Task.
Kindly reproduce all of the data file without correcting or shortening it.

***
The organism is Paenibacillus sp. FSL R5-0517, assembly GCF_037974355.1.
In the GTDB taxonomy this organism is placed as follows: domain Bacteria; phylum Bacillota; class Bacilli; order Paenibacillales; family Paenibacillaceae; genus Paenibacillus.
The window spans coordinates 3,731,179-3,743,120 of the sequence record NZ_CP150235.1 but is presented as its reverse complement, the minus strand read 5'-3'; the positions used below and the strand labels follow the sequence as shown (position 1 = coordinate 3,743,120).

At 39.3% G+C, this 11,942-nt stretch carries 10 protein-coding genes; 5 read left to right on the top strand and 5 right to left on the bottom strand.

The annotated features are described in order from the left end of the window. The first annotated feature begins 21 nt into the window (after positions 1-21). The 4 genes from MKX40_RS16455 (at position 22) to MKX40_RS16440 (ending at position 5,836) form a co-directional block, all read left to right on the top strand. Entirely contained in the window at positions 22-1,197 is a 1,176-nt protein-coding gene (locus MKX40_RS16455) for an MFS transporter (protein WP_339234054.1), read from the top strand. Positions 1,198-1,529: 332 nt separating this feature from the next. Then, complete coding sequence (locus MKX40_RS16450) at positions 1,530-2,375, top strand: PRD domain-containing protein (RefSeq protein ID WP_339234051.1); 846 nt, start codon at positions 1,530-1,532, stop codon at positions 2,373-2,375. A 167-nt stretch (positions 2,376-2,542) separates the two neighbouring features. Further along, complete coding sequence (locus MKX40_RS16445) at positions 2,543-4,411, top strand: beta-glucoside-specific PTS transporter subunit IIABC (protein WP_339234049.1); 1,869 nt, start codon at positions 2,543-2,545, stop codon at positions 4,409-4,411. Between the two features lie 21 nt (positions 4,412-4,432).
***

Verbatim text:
The organism is Paenibacillus sp. FSL R5-0517, assembly GCF_037974355.1.
In the GTDB taxonomy this organism is placed as follows: domain Bacteria; phylum Bacillota; class Bacilli; order Paenibacillales; family Paenibacillaceae; genus Paenibacillus.
The window spans coordinates 3,731,179-3,743,120 of the sequence record NZ_CP150235.1 but is presented as its reverse complement, the minus strand read 5'-3'; the positions used below and the strand labels follow the sequence as shown (position 1 = coordinate 3,743,120).

At 39.3% G+C, this 11,942-nt stretch carries 10 protein-coding genes; 5 read left to right on the top strand and 5 right to left on the bottom strand.

The annotated features are described in order from the left end of the window. The first annotated feature begins 21 nt into the window (after positions 1-21). The 4 genes from MKX40_RS16455 (at position 22) to MKX40_RS16440 (ending at position 5,836) form a co-directional block, all read left to right on the top strand. Entirely contained in the window at positions 22-1,197 is a 1,176-nt protein-coding gene (locus MKX40_RS16455) for an MFS transporter (protein WP_339234054.1), read from the top strand. Positions 1,198-1,529: 332 nt separating this feature from the next. Then, complete coding sequence (locus MKX40_RS16450) at positions 1,530-2,375, top strand: PRD domain-containing protein (RefSeq protein ID WP_339234051.1); 846 nt, start codon at positions 1,530-1,532, stop codon at positions 2,373-2,375. A 167-nt stretch (positions 2,376-2,542) separates the two neighbouring features. Further along, complete coding sequence (locus MKX40_RS16445) at positions 2,543-4,411, top strand: beta-glucoside-specific PTS transporter subunit IIABC (protein WP_339234049.1); 1,869 nt, start codon at positions 2,543-2,545, stop codon at positions 4,409-4,411. Between the two features lie 21 nt (positions 4,412-4,432).